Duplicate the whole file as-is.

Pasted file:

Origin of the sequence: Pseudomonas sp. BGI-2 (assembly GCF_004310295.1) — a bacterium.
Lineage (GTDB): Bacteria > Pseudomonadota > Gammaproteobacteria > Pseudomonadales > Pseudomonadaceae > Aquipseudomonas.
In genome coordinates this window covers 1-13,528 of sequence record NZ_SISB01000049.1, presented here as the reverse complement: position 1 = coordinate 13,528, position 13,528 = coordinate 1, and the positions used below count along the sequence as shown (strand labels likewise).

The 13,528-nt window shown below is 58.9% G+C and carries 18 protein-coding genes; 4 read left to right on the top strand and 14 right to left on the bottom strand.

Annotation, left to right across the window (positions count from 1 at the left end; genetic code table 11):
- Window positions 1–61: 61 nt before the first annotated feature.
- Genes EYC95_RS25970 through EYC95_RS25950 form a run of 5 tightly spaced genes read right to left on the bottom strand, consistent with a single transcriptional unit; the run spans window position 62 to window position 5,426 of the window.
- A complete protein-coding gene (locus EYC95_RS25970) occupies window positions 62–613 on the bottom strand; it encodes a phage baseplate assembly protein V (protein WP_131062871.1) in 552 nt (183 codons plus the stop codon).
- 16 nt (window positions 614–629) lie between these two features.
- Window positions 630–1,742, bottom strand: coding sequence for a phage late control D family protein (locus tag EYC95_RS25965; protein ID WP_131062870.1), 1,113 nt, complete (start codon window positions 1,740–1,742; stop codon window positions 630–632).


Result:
Origin of the sequence: Pseudomonas sp. BGI-2 (assembly GCF_004310295.1) — a bacterium.
Lineage (GTDB): Bacteria > Pseudomonadota > Gammaproteobacteria > Pseudomonadales > Pseudomonadaceae > Aquipseudomonas.
In genome coordinates this window covers 1-13,528 of sequence record NZ_SISB01000049.1, presented here as the reverse complement: position 1 = coordinate 13,528, position 13,528 = coordinate 1, and the positions used below count along the sequence as shown (strand labels likewise).

The 13,528-nt window shown below is 58.9% G+C and carries 18 protein-coding genes; 4 read left to right on the top strand and 14 right to left on the bottom strand.

Annotation, left to right across the window (positions count from 1 at the left end; genetic code table 11):
- Window positions 1–61: 61 nt before the first annotated feature.
- Genes EYC95_RS25970 through EYC95_RS25950 form a run of 5 tightly spaced genes read right to left on the bottom strand, consistent with a single transcriptional unit; the run spans window position 62 to window position 5,426 of the window.
- A complete protein-coding gene (locus EYC95_RS25970) occupies window positions 62–613 on the bottom strand; it encodes a phage baseplate assembly protein V (protein WP_131062871.1) in 552 nt (183 codons plus the stop codon).
- 16 nt (window positions 614–629) lie between these two features.
- Window positions 630–1,742, bottom strand: coding sequence for a phage late control D family protein (locus tag EYC95_RS25965; protein ID WP_131062870.1), 1,113 nt, complete (start codon window positions 1,740–1,742; stop codon window positions 630–632).